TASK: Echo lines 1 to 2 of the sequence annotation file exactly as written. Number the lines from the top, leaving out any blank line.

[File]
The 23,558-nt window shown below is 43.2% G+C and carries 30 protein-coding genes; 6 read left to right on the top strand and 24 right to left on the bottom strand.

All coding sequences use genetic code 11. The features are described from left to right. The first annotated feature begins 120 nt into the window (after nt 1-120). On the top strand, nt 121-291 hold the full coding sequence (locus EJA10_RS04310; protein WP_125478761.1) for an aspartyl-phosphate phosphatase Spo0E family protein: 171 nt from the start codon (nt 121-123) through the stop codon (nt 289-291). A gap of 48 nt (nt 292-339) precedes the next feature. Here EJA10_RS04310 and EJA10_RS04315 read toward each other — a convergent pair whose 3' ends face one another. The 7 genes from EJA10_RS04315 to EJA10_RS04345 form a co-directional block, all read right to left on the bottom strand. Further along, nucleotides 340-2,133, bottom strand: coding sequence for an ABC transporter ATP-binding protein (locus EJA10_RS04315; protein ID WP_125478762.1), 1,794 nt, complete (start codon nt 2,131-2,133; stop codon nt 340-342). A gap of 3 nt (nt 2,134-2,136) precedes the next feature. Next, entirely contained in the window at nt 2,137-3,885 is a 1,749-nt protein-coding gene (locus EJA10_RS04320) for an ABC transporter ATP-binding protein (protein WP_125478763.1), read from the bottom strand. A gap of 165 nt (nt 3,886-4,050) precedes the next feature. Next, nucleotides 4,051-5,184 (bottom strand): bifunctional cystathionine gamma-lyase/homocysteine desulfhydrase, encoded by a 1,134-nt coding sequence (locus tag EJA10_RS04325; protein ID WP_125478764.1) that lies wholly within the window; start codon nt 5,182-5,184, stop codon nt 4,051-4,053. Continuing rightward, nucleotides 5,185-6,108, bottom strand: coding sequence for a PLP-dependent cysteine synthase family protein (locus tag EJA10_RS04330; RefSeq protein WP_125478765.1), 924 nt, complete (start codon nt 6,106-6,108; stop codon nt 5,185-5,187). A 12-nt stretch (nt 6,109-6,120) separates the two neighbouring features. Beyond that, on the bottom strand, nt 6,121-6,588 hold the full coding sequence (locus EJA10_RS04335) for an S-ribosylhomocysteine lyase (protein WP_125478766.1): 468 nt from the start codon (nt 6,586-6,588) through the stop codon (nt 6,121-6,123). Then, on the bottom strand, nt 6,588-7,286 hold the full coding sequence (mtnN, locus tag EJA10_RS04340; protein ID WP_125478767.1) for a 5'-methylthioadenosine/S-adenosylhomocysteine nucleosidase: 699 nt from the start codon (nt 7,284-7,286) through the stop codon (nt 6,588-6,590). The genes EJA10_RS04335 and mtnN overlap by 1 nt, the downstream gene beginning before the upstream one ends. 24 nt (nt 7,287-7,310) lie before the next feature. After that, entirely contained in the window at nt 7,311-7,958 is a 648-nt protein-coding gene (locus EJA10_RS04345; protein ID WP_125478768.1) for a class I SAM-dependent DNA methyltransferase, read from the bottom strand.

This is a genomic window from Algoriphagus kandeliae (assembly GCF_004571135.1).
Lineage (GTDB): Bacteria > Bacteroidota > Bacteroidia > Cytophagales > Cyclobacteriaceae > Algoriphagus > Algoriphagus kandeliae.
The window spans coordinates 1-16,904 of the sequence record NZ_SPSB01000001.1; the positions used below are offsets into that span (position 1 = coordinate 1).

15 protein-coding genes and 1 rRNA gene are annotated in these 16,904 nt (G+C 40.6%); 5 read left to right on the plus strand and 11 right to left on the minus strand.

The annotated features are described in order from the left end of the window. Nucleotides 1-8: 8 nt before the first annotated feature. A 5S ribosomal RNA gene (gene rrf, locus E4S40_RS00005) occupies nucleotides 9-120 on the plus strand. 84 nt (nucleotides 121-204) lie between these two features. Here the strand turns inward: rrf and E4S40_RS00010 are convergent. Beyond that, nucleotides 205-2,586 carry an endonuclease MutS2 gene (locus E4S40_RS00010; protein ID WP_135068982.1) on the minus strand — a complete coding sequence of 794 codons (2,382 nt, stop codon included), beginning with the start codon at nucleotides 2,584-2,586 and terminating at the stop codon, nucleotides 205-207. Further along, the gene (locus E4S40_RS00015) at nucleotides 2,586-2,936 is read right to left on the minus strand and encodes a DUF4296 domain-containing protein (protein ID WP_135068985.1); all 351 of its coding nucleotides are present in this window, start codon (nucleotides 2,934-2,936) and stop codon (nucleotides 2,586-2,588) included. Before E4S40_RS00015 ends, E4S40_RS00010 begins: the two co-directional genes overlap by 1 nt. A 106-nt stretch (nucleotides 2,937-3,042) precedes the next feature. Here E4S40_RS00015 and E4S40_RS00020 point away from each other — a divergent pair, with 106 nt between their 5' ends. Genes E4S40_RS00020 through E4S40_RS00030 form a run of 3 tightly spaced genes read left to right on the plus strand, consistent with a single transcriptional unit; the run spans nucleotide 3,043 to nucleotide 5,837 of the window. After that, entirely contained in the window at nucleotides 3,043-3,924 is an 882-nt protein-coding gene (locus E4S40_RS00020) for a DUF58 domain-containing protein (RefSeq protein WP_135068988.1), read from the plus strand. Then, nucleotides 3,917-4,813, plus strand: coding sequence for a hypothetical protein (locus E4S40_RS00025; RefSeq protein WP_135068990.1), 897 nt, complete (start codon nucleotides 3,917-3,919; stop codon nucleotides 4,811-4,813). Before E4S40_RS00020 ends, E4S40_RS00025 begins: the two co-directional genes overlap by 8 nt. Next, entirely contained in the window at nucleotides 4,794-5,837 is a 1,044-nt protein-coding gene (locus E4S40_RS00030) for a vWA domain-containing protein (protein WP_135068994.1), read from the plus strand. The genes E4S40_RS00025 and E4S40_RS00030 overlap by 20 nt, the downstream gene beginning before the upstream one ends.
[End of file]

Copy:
The 23,558-nt window shown below is 43.2% G+C and carries 30 protein-coding genes; 6 read left to right on the top strand and 24 right to left on the bottom strand.

All coding sequences use genetic code 11. The features are described from left to right. The first annotated feature begins 120 nt into the window (after nt 1-120). On the top strand, nt 121-291 hold the full coding sequence (locus EJA10_RS04310; protein WP_125478761.1) for an aspartyl-phosphate phosphatase Spo0E family protein: 171 nt from the start codon (nt 121-123) through the stop codon (nt 289-291). A gap of 48 nt (nt 292-339) precedes the next feature. Here EJA10_RS04310 and EJA10_RS04315 read toward each other — a convergent pair whose 3' ends face one another. The 7 genes from EJA10_RS04315 to EJA10_RS04345 form a co-directional block, all read right to left on the bottom strand. Further along, nucleotides 340-2,133, bottom strand: coding sequence for an ABC transporter ATP-binding protein (locus EJA10_RS04315; protein ID WP_125478762.1), 1,794 nt, complete (start codon nt 2,131-2,133; stop codon nt 340-342). A gap of 3 nt (nt 2,134-2,136) precedes the next feature. Next, entirely contained in the window at nt 2,137-3,885 is a 1,749-nt protein-coding gene (locus EJA10_RS04320) for an ABC transporter ATP-binding protein (protein WP_125478763.1), read from the bottom strand. A gap of 165 nt (nt 3,886-4,050) precedes the next feature. Next, nucleotides 4,051-5,184 (bottom strand): bifunctional cystathionine gamma-lyase/homocysteine desulfhydrase, encoded by a 1,134-nt coding sequence (locus tag EJA10_RS04325; protein ID WP_125478764.1) that lies wholly within the window; start codon nt 5,182-5,184, stop codon nt 4,051-4,053. Continuing rightward, nucleotides 5,185-6,108, bottom strand: coding sequence for a PLP-dependent cysteine synthase family protein (locus tag EJA10_RS04330; RefSeq protein WP_125478765.1), 924 nt, complete (start codon nt 6,106-6,108; stop codon nt 5,185-5,187). A 12-nt stretch (nt 6,109-6,120) separates the two neighbouring features. Beyond that, on the bottom strand, nt 6,121-6,588 hold the full coding sequence (locus EJA10_RS04335) for an S-ribosylhomocysteine lyase (protein WP_125478766.1): 468 nt from the start codon (nt 6,586-6,588) through the stop codon (nt 6,121-6,123). Then, on the bottom strand, nt 6,588-7,286 hold the full coding sequence (mtnN, locus tag EJA10_RS04340; protein ID WP_125478767.1) for a 5'-methylthioadenosine/S-adenosylhomocysteine nucleosidase: 699 nt from the start codon (nt 7,284-7,286) through the stop codon (nt 6,588-6,590). The genes EJA10_RS04335 and mtnN overlap by 1 nt, the downstream gene beginning before the upstream one ends. 24 nt (nt 7,287-7,310) lie before the next feature. After that, entirely contained in the window at nt 7,311-7,958 is a 648-nt protein-coding gene (locus EJA10_RS04345; protein ID WP_125478768.1) for a class I SAM-dependent DNA methyltransferase, read from the bottom strand.